The movie is a visual-cinematic feast. It’s also a feast of the naturalistic, street-savvy New York-style acting we associate with directors like Kazan and Lumet, and with Method or Group actors like Brando and Pacino and Lee J. Cobb and Eli Wallach, and independent actor-directors like John Cassavetes and his company (Gena Rowlands, Gazzara, Falk, Cassel). The acting in Wolf is mostly brilliant — and that brilliance comes not just from DiCaprio (who dominates the movie), but from the entire cast: the many memorable speaking parts and the many pungent bits (like the seeming hundreds of Stratton Oakmont employees, roaring and high-fiving in the movie’s boisterous crowd scenes) and the great longer central parts from Hill, McConaughey, Reiner, Robbie, Milioti, Jean Dujardin (as a smiling shark of a Swiss banker), Joanna Lumley (as Jordan‘s cash-courier Aunt Emma, who wonders if he’s hitting on her), and — playing one of the few genuine good guys in this amoral world — Kyle Chandler (othe bad fathero f f The Spectacular Now) as the smart, incorruptible and underpaid FBI agent Patrick Denham. (You guessed it, superb. All of them.)
Most of these characters are based on real people, and sometimes they even have real names — like Jordan Belfort and Mark Hanna and shoe designer Steve Madden. (The real Belfort pops up onscreen at the end as an Auckland Straight Line seminar host.) But real or not, they’re all blazingly alive. That vitality and unbuttoned irreverence and wild humor is probably what draws Scorsese to these and the other bent or reprehensible characters in his movies (like the Mean Streets gang and the mob guys in Goodfellas) — not their overheated sex lives, greed, brutality and propensity for crime, but their furious energy and lack of inhibition and the gutter eloquence that makes them great characters, capable of inspiring great performances from these marvelous actors.
We can enjoy watching these crooks and opportunists (some of us, at least ) not because we’re seduced by the deranged highs and corrosive excess of their ridiculously indulgent life-styles, or because we think “Damn! I want to get in on that action!“ but because the actors and actresses who play them are so much fun to watch — because of the soaring energy levels and heights of imagination and invention these players hit: their fierce spontaneity, the way they tear into their roles, and all the wounding drama and outrageous humor they dig out of Belfort’s mad story and Winter’s explosive script. It’s also fun, of course, to see Belfort and the Stratton-Oakmont guys, after all their arrogant antics, get caught with their pants down..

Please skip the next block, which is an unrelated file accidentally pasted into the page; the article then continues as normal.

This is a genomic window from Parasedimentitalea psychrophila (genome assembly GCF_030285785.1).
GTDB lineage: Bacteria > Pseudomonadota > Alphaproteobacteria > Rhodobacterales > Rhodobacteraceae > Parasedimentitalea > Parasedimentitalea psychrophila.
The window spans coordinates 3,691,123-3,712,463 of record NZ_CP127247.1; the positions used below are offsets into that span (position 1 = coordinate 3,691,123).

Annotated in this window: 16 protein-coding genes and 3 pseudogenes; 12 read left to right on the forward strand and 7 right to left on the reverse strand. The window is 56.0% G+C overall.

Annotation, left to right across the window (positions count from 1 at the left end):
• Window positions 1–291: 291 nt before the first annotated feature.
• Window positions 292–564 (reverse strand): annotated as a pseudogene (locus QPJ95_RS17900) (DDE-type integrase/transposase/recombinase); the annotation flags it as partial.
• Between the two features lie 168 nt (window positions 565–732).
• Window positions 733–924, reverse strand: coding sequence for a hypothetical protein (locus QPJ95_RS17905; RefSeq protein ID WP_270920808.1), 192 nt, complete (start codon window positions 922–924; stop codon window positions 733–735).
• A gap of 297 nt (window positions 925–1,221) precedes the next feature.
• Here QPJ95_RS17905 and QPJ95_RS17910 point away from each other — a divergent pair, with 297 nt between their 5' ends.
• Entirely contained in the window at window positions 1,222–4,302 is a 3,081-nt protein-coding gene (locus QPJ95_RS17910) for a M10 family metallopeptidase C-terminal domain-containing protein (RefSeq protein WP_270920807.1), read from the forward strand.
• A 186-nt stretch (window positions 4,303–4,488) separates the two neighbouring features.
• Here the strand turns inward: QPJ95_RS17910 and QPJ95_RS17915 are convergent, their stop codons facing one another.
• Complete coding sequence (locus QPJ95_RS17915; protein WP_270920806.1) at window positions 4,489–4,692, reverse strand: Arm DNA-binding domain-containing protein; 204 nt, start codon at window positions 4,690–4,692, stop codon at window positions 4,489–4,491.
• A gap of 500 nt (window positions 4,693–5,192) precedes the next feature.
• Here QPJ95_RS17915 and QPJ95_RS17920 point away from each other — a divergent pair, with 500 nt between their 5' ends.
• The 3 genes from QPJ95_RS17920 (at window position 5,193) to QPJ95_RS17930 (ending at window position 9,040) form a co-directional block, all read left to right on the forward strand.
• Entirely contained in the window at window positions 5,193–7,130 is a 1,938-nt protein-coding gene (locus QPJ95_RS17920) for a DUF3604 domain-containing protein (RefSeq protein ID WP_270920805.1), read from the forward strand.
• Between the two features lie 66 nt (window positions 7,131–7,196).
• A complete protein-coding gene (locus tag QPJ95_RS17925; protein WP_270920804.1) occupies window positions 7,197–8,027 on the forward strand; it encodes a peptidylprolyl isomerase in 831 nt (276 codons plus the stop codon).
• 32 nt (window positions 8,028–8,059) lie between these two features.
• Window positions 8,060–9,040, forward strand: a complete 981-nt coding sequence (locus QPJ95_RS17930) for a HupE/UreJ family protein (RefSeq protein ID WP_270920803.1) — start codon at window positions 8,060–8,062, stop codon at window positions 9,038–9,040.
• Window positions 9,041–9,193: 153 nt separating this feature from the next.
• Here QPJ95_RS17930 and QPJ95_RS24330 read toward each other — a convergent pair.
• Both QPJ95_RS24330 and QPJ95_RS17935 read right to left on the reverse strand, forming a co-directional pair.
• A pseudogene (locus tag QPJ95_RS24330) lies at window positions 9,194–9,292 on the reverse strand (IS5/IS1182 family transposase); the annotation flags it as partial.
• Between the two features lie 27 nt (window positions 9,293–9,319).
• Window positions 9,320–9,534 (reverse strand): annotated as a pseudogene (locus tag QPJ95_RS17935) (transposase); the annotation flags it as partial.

IV. Wise Guys
After doing a splendid job earlier this year playing F. Scott Fitzgerald ‘s over-reaching Jazz Age romantic Jay Gatsby in Baz Luhrmann’s sumptuously romantic and controversial film of Fitzgerald‘s “The Great Gatsby,“ Leonardo DiCaprio plays his second top-notch self-made Long Island movie millionaire of 2013 in The Wolf of Wall Street — which is also brilliant, also sumptuous, also controversial, but not really romantic, even though it has DiCaprio, who can be a very romantic actor, as its star. (Titanic, anyone?),
Like De Niro, Keitel, Pesci, Ellen Burstyn, Jodie Foster and Daniel Day-Lewis in earlier days, DiCaprio has become a great acting vessel for Scorsese — as Brando and Cobb and James Dean and Jo Van Fleet were for Kazan, as Pacino and John Cazale were for Coppola and Lumet, as Rowlands and Falk and Gazzara were for Cassavetes. DiCaprio is more delicately handsome, more boyish than the other male stars on that Scorsese list. (Even though he’s near 40, you can call him “kid.”) But, like De Niro with “You talking to me?” in Taxi Driver or Pesci with “You think I’m funny? Do I amuse you?” in Goodfellas (both of which came out of rehearsal improvisations with the actors), DiCaprio can nail those big memorable eccentric scenes at which Scorsese excels. And he can nail them even when, thanks to Donnie Azoff’s quaaludes, some of Belfort’s best speeches are incomprehensible gibberish.
Even granting the obvious similarities between the worlds of big moviemaking and of big stock-trading, it’s not hard to figure out where Scorsese stands on these guys and on this life. He’s amused and entertained by them, stimulated by their energy and rebelliousness, and he may even like them in some divided way. (Certainly he likes them as movie characters.) But he knows that they’re mostly jerks on a road to nowhere, and that their lifestyles are madly destructive and that they’re dragging us and lots of other people and part of the economy down with them. (Other, less entertaining scoundrels are as well.) Scorsese makes that pretty obvious — especially near the end, when Belfort and his world start falling apart, just as Henry Hill‘s did in Goodfellas.
The sheer comic dynamism of the movie is a big part of what makes a lot of it great. (For a very good analysis of The Wolf of Wall Street’s aesthetics, read Richard Brody’s review in The New Yorker.) The movie, in any case, is another of Scorsese’s explorations, and one of the best, of machismo-drenched American subcultures (The Mob, The Law, Boxing, Show Business). And it’s another movie filled with the kind of outrageous and sometimes hilarious four-letter-word-laced movie dialogue that gives a psychic hernia to prudes, and rubs others the wrong way.